Raphia farinifera (Gaertn.) Hyl., Lustgården 31-32: 88 (1952)

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  • All Raphia palms seen by us were closely associated with human habitation; variation within the Madagascar populations seems to be minimal, especially as regards the fruit; this gives us reason to believe the species has been introduced to the island. This same species is common and widespread in continental Africa. (Dransfield, J. & Beentje, H. 1995: The Palms of Madagascar)A


Map uses TDWG level 3 distributions (https://github.com/tdwg/wgsrpd)
Angola present (World Checklist of Arecaceae)B
Benin present (World Checklist of Arecaceae)B
Burkina present (World Checklist of Arecaceae)B
Cameroon present (World Checklist of Arecaceae)B
Gambia, The present (World Checklist of Arecaceae)B
Ghana present (World Checklist of Arecaceae)B
Guinea present (World Checklist of Arecaceae)B
Ivory Coast present (World Checklist of Arecaceae)B
Kenya present (World Checklist of Arecaceae)B
Madagascar present (World Checklist of Arecaceae)B
Malawi present (World Checklist of Arecaceae)B
Mauritius present (World Checklist of Arecaceae)B
Mozambique present (World Checklist of Arecaceae)B
Nigeria present (World Checklist of Arecaceae)B
Réunion present (World Checklist of Arecaceae)B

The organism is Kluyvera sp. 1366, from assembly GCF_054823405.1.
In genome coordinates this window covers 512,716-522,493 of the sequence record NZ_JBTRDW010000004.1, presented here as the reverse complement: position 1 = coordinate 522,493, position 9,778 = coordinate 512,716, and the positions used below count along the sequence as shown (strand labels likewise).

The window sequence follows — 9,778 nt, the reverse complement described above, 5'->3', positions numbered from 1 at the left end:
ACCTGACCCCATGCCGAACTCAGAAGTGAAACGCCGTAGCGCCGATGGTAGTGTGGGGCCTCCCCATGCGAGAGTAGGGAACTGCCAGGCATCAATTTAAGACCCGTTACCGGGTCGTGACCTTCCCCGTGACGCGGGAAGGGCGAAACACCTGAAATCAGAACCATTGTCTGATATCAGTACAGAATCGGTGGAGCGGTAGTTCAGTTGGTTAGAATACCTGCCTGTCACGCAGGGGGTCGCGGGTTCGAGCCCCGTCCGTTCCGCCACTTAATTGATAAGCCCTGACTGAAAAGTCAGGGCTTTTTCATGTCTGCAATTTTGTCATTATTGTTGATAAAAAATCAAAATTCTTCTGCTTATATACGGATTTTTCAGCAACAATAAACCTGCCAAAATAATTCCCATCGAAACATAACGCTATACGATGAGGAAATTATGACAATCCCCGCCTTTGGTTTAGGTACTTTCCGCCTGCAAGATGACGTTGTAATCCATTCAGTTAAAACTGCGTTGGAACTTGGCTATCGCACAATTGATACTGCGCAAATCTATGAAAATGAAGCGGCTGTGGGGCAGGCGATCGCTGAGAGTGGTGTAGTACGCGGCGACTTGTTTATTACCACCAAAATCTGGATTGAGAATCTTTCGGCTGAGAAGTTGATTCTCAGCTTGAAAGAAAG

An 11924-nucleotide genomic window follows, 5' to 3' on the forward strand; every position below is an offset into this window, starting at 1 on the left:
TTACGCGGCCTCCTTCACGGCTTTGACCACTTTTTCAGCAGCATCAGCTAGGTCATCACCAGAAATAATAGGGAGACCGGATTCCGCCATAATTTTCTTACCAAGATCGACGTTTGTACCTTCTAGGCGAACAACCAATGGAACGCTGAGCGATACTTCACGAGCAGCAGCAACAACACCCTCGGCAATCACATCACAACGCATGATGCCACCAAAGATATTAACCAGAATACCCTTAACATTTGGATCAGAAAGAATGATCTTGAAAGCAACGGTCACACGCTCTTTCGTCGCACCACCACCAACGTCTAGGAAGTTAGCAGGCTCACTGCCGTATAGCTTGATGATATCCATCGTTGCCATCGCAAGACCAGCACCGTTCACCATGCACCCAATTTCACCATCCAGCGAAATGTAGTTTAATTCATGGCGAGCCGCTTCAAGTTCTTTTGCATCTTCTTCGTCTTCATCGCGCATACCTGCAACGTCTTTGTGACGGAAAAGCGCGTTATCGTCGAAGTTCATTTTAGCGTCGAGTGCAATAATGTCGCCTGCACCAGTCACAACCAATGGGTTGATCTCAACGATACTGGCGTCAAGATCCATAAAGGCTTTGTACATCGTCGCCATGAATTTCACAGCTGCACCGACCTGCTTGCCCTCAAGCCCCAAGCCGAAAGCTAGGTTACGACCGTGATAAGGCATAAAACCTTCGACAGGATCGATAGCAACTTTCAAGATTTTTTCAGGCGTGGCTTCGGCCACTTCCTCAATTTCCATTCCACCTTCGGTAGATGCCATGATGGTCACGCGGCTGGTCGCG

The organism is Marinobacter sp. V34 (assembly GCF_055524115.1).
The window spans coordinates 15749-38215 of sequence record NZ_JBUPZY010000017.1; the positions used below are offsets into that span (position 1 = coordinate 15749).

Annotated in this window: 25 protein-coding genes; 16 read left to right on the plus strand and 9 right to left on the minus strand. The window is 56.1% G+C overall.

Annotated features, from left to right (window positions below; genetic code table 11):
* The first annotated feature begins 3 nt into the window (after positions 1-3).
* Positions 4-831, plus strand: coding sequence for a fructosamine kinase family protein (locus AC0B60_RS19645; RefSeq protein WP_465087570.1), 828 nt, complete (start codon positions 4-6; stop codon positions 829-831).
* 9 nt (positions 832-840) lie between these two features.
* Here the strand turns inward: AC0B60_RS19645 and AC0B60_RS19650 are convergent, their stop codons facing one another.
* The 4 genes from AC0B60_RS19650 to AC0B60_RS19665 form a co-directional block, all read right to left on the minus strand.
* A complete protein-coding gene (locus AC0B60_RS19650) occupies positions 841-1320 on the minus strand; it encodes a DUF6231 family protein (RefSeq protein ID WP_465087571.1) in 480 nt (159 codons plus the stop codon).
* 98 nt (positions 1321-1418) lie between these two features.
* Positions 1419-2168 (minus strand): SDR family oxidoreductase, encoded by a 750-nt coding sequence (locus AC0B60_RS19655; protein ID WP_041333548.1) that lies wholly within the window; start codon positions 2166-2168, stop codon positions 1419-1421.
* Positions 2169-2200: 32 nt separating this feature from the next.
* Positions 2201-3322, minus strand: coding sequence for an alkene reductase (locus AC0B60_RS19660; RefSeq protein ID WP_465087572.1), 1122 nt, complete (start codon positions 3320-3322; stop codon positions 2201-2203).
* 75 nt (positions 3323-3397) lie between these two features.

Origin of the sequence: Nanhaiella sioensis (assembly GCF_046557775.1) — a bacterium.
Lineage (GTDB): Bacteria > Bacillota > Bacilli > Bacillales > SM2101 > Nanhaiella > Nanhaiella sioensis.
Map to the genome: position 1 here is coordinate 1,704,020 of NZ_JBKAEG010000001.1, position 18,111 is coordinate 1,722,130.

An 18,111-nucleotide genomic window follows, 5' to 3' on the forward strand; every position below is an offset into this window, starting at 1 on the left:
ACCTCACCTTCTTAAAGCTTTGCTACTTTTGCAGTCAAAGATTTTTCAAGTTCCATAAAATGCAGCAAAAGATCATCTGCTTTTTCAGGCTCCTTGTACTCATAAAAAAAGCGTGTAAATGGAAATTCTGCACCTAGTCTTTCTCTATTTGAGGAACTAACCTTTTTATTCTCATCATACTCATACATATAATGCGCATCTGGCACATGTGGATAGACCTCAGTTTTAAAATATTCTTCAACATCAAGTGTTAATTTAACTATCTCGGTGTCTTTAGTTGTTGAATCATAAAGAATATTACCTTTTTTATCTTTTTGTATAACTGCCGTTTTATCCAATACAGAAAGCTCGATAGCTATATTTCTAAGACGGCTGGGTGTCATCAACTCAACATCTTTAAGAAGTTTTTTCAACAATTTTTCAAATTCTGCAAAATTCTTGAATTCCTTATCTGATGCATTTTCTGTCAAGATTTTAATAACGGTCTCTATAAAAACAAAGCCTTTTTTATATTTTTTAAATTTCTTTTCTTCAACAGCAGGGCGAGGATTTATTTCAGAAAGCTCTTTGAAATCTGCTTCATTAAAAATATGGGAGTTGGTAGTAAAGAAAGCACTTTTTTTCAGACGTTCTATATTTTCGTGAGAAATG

Senegal present (World Checklist of Arecaceae)B
Seychelles present (World Checklist of Arecaceae)B
Sierra Leone present (World Checklist of Arecaceae)B
Tanzania present (World Checklist of Arecaceae)B
Togo present (World Checklist of Arecaceae)B
Uganda present (World Checklist of Arecaceae)B
Zambia present (World Checklist of Arecaceae)B
Zimbabwe present (World Checklist of Arecaceae)B
Mainland Africa; in Madagascar probably introduced. (Dransfield, J. & Beentje, H. 1995: The Palms of Madagascar)A


  • According to Gerard Jean (pers. comm.), plants take 20-25 years from seed to flowering, and 5-6 years from flowering to ripe fruit; all the fruits mature in the same year. Perrier stated that raffia in Madagascar varies quite a bit as regards the length of the fibres, and in the form and size of the fruit. The most striking variety, he said, is one with very large fruits in the Sambirano. No material of this has come to light. (Dransfield, J. & Beentje, H. 1995: The Palms of Madagascar)A

Biology And Ecology

  • Moist situations (swamps, stream banks) near human habitations; 50-1000 m. (Dransfield, J. & Beentje, H. 1995: The Palms of Madagascar)A


  • Not threatened. (Dransfield, J. & Beentje, H. 1995: The Palms of Madagascar)A

Common Name

  • Raffia (general). (Dransfield, J. & Beentje, H. 1995: The Palms of Madagascar)A


  • Fibres from young leaves used for a variety of crafts, including hat-making, fibre-weaving for clothing and basketry; petioles used in hut construction; fruits and hearts edible. (Dransfield, J. & Beentje, H. 1995: The Palms of Madagascar)A